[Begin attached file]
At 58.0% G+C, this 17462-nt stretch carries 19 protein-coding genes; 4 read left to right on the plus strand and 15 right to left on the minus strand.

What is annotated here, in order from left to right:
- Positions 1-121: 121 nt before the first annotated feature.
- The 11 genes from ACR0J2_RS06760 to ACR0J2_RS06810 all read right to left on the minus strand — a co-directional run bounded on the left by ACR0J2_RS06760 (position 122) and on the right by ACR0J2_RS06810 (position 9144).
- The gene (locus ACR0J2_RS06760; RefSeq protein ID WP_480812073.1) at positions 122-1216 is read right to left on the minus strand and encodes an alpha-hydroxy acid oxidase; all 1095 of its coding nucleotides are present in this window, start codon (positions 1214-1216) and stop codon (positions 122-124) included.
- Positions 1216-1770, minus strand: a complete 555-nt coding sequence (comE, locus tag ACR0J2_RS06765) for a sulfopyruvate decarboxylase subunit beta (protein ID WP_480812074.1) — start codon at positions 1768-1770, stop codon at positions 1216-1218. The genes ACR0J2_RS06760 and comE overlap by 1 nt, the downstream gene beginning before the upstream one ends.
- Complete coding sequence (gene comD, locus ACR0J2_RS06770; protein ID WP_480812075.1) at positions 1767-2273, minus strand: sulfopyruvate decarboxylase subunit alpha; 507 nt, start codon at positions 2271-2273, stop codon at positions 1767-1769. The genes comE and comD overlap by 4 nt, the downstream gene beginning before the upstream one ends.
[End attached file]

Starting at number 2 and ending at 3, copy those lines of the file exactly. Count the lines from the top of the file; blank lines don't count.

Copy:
What is annotated here, in order from left to right:
- Positions 1-121: 121 nt before the first annotated feature.